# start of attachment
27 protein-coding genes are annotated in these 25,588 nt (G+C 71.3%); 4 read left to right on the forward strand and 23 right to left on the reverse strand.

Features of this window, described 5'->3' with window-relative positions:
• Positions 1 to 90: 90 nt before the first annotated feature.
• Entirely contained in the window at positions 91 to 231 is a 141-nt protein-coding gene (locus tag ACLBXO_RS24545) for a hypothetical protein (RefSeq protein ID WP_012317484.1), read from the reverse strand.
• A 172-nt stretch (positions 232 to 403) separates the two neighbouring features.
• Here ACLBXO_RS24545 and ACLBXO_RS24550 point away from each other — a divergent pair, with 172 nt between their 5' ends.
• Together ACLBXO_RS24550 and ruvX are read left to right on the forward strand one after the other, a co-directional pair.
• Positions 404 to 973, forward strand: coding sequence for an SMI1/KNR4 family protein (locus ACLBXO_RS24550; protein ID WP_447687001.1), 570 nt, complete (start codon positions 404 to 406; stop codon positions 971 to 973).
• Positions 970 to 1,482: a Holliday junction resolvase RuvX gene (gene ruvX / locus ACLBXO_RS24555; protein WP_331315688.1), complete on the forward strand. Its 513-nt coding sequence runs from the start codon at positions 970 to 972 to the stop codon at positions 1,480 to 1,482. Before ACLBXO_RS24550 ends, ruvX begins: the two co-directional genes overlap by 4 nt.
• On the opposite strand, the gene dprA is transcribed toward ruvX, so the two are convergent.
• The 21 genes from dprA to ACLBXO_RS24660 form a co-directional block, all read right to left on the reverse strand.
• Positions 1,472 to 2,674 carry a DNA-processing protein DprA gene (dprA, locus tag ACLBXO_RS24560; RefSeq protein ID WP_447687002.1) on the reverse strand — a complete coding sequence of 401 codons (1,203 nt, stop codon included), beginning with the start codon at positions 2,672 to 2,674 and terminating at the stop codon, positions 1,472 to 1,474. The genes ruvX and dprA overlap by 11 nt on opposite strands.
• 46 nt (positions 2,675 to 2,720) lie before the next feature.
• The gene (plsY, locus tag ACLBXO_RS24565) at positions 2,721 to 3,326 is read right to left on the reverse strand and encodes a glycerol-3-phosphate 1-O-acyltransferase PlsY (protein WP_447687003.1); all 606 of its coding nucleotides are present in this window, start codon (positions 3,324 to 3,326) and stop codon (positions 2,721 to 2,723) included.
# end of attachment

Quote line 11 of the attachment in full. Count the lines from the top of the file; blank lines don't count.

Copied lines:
• The 21 genes from dprA to ACLBXO_RS24660 form a co-directional block, all read right to left on the reverse strand.